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The Chartered Institute of Marketing defines marketing as "the management process responsible for identifying, anticipating and satisfying customer requirements profitably". Put very simply marketing finds profitable customers. The overall marketing process starts with marketing research and goes through market segmentation, business planning and execution, ending with pre- and post-sales promotional activities.
Market research is an essential component of an organisation's overall marketing and business development procedures. The famous management guru, Peter Drucker, saw market research as the quintessence of marketing. It gathers data about marketplaces, target customers and competitors. For any successful business, market research is a continuous process and key to increasing sales and bottom line profits.
Market research is vital for any start-up. Don't waste money on a new business before you know if there's a market for your product or service and how much demand is out there and who your potential customers are and what are they prepared to pay and how often are they prepared to pay it.
Businesses can be very insular. Many, especially start-ups, assume that because they like their product, service or ad campaign, so will prospective customers. Millions have been lost because organisations have been too subjective. Many SMEs fail because they spend too much time and money on new products or markets without undertaking basic market research before, during and after launch. It can be difficult to scrap projects when research suggests failure. Personalities and principles can be killers of objectivity.
There are five key steps in the market research process:
Then you should be in a position to choose the market research technique(s) required. These could be qualitative techniques such as in-depth interviews or group discussions - to collect data on what people think about product attributes or its advertising. Or, they could also be quantitative techniques such as tick box surveys, street interviews or on-line questionnaires - to collect data on how many people choose an attribute. With both types time needs to be spent on selecting the sample size and and make-up to reflect the target customer profiles. In particular, with quantitative studies the research needs to have representative numbers to ensure the data is significant. These numbers could be quite large if you need significance in various sociodemographic groups, areas of the country, age, etc. Many large market research projects use both qualitative and quantitative techniques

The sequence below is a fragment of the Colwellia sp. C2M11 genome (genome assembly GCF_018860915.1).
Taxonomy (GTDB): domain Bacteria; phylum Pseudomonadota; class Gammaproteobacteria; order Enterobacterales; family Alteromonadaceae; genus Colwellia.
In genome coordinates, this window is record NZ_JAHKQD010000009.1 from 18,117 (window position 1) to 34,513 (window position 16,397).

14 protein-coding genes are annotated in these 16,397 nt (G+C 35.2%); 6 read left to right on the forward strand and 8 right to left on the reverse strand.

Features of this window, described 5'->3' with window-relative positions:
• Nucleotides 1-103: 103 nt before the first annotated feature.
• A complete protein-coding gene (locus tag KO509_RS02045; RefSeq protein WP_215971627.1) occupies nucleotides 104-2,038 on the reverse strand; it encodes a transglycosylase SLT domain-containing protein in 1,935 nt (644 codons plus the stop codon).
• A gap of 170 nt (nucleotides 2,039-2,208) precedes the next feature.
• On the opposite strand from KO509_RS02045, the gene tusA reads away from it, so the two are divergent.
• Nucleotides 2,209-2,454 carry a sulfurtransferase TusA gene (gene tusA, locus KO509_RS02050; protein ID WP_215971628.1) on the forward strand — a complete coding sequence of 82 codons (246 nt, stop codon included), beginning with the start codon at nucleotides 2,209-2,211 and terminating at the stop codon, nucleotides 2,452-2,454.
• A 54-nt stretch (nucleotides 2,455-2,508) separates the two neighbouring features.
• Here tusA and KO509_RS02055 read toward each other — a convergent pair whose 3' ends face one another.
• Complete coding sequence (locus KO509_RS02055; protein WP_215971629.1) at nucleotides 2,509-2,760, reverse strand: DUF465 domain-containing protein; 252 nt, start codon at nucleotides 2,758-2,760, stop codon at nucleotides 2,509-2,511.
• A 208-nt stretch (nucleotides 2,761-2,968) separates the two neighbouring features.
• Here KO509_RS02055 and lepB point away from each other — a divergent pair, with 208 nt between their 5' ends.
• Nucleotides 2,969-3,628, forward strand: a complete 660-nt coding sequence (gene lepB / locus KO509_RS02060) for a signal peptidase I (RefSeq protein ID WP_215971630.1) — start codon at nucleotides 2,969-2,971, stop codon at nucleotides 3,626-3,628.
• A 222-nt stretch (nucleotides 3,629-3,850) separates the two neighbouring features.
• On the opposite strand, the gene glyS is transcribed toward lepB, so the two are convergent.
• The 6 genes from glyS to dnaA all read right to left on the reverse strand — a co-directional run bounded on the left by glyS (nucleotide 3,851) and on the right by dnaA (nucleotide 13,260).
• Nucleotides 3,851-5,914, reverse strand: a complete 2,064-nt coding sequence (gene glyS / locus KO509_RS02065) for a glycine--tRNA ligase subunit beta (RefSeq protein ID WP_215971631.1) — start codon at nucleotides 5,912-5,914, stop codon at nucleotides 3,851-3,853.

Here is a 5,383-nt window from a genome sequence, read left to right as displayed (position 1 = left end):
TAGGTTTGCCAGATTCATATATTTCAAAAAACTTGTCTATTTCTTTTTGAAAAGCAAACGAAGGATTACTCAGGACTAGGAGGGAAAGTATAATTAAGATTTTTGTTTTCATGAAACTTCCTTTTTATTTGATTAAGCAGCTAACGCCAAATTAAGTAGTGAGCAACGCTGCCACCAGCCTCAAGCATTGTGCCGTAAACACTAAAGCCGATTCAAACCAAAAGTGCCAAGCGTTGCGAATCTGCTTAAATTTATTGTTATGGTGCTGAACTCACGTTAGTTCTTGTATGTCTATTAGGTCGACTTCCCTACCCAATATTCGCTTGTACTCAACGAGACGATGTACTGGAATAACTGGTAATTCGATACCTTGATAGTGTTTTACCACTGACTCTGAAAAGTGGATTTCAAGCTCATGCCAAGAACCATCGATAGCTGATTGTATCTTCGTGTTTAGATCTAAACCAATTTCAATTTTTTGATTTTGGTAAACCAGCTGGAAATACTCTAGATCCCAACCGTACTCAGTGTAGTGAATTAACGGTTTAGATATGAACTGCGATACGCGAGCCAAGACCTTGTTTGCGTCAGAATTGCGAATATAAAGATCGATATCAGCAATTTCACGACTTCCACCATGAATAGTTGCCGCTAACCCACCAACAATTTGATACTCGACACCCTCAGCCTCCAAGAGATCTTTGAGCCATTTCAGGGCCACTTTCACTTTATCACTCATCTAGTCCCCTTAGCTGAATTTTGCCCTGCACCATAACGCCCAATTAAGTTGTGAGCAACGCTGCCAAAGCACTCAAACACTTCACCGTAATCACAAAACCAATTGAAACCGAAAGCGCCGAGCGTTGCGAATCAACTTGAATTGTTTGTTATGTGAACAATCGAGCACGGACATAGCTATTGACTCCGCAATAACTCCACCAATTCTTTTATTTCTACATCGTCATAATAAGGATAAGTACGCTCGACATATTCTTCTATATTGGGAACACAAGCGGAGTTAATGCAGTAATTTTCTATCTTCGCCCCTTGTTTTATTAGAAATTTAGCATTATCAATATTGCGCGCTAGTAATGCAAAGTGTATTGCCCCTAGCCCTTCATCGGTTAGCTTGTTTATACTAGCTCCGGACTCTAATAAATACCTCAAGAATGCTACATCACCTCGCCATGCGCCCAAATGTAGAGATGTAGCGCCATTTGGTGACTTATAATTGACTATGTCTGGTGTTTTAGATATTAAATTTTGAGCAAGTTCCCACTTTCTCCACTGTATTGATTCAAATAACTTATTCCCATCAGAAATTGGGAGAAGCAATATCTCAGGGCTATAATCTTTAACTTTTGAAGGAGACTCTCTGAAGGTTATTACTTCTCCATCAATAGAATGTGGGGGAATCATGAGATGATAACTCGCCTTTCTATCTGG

Of course, it is not just start-ups who need to embrace market research. For most successful organisations continuous market research is a necessary function of assessing market share, developing new products, testing advertising, measuring customer satisfaction and finding new markets.
It's not just businesses that use market research. The UK's National Census takes place every 10 years. It is a huge data gathering exercise - the last one in 2011 cost £482 million. Each of the 25 million homes must complete an extensive questionnaire. Super computers analyse the data which is used for planning the needs of local communities. It is also available to healthcare, local communities, researchers and businesses. This 'big data' is used by consumer list owners to tightly target households based on the Postal Address File (PAF) and data analysis at individual postcode levels. In the UK, on average one postcode contains 15 addresses - this compares with around 3500 for France.
Market research includes a wide range of formal and informal activities from simply checking competitors on-line and gaining customer feedback to large scale consumer surveys and focus groups. As such, market research is crucial in making decisions and minimising risks.
So what are the major types of market research and how do you do it? Usually it is divided into primary research and secondary research. Primary research is going out and finding out for yourself about your potential market. This could be through focus groups, on-line or off-line surveys or, if you're researching for an already established business, speaking to existing clients about their expectations. secondary research, or third-party research, is information already at your disposal. Mooney explained: "It's not like the old days where you had to dig around for information about your competitors on the internet, it's usually there within seconds. You can do a lot of very quick, effective research just by spending an hour on the internet, looking at who your potential competitors are."
Some market research is not costly and easy to undertake. For example, desk research is just that sitting at a desk in your home or a library, interrogating files, reading publications or contacting likely information sources. The local library, Chambers of Commerce, national and local media and trade bodies are useful data sources. In particular, the British Library has an excellent Business Section which can be accessed on line mostly free of charge. The BBC, Financial Times, Huffington Post and business sections of national newspapers are all good places to look into.
In short, you cannot have a good business without market research. A thorough market research strategy will help you find new profitable customers. It will advise the risks involved in choosing products, people and market places where sales and profits are likely to be poor. Hopefully, we have supplied some hints and tips to start your own market research activities. If you have a market research project for us to look at contact us at info[at]deve.co.uk or call 01582 792875